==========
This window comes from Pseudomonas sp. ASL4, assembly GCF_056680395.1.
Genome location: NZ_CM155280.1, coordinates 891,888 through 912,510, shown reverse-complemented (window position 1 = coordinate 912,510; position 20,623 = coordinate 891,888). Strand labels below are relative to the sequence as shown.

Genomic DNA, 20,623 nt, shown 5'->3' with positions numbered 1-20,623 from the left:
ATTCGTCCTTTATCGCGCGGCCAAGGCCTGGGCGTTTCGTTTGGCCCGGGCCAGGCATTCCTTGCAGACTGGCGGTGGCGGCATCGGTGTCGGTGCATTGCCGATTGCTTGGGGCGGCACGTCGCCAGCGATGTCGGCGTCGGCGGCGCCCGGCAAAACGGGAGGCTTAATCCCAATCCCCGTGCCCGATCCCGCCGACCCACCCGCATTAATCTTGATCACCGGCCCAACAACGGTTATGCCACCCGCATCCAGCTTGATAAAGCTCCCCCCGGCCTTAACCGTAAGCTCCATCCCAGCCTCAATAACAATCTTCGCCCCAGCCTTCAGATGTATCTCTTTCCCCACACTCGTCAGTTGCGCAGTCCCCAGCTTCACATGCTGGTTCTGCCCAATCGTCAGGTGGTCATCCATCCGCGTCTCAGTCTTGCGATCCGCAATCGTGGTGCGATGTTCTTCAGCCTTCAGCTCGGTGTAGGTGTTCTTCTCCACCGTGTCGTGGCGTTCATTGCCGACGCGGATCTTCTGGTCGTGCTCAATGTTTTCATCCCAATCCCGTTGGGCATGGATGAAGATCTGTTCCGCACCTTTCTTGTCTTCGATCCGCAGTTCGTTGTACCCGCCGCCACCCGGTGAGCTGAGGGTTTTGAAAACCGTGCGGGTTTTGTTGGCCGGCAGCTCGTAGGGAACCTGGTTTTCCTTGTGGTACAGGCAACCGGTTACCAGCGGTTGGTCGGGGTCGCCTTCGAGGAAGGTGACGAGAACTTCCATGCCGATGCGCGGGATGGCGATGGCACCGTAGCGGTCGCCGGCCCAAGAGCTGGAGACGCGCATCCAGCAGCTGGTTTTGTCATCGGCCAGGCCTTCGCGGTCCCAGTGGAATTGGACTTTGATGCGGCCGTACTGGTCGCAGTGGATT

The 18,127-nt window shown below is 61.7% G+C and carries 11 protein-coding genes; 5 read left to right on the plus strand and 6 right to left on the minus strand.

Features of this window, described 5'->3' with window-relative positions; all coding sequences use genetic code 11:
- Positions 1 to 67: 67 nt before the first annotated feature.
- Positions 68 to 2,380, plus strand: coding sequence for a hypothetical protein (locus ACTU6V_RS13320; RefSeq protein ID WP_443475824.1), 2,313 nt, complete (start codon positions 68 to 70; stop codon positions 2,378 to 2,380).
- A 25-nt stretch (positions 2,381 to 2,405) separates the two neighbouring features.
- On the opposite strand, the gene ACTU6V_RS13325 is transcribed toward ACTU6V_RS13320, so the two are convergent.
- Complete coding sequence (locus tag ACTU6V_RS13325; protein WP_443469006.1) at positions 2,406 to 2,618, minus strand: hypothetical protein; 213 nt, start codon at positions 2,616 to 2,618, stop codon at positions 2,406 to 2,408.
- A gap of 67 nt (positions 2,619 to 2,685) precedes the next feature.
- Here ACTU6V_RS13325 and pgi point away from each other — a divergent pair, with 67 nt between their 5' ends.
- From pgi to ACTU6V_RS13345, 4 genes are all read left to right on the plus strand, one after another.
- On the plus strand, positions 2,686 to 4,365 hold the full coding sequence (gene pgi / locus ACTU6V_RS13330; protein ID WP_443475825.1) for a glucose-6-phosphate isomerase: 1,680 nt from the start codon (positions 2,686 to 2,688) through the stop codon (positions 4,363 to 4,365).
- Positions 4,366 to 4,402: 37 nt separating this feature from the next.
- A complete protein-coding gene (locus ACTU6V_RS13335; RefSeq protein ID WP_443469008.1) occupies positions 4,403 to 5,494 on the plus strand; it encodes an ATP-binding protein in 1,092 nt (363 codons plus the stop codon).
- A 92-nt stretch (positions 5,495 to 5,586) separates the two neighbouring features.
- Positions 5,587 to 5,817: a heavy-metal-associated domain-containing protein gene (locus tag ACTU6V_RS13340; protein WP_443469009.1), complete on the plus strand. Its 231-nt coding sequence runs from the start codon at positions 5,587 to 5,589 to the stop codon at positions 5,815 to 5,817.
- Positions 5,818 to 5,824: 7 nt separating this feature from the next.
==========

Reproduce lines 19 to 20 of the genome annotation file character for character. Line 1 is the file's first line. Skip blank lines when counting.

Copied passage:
- Positions 5,587 to 5,817: a heavy-metal-associated domain-containing protein gene (locus tag ACTU6V_RS13340; protein WP_443469009.1), complete on the plus strand. Its 231-nt coding sequence runs from the start codon at positions 5,587 to 5,589 to the stop codon at positions 5,815 to 5,817.
- Positions 5,818 to 5,824: 7 nt separating this feature from the next.